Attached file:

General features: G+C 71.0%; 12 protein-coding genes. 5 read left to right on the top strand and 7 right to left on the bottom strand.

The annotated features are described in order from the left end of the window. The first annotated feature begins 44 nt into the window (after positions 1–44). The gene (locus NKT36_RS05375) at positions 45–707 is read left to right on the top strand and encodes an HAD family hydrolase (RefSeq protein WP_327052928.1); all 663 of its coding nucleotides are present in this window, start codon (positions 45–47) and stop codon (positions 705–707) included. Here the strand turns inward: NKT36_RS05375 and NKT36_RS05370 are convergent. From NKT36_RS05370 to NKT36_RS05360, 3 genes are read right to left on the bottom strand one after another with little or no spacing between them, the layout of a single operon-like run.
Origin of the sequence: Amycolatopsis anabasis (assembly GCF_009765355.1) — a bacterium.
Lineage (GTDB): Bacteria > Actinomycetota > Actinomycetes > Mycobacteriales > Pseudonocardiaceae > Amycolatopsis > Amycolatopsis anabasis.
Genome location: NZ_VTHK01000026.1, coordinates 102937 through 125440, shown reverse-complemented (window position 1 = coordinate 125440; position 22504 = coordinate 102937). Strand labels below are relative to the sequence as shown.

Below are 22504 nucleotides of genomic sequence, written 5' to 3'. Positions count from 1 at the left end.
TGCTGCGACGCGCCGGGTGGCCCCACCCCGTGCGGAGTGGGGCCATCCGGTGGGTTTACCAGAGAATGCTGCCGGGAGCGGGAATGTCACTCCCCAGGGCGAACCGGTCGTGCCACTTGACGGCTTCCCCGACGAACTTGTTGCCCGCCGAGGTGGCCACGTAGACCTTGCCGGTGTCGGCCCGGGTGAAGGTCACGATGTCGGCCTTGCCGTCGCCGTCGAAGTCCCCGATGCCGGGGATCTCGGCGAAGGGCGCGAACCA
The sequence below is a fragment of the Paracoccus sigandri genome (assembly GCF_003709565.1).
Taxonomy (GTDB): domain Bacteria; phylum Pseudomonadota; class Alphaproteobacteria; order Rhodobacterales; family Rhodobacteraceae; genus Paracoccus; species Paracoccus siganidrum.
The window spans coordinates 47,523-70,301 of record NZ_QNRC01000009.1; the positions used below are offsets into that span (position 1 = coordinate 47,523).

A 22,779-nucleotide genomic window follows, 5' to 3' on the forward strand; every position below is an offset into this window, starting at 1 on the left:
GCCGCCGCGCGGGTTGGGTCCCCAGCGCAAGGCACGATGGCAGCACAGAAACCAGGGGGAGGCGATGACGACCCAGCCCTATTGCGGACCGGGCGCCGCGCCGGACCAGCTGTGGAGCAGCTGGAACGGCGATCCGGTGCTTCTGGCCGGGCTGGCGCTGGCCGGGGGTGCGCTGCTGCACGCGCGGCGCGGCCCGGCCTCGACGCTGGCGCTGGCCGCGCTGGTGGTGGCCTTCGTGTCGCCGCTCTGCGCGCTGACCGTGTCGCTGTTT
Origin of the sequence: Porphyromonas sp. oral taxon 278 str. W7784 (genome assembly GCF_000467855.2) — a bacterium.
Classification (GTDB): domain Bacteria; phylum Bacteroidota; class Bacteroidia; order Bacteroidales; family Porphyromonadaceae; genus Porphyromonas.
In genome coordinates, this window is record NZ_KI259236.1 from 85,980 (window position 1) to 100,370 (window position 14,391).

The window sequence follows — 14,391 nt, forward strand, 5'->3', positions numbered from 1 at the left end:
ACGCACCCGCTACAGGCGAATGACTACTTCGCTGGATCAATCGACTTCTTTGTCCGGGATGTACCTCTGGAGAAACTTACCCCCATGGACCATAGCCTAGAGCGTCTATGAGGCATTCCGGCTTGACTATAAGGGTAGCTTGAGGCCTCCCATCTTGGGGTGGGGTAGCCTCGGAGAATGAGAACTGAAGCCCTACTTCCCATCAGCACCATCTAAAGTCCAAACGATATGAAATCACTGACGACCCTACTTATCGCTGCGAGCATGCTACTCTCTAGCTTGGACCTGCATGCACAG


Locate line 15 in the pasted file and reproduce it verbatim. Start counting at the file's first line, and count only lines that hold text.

In genome coordinates, this window is record NZ_KI259236.1 from 85,980 (window position 1) to 100,370 (window position 14,391).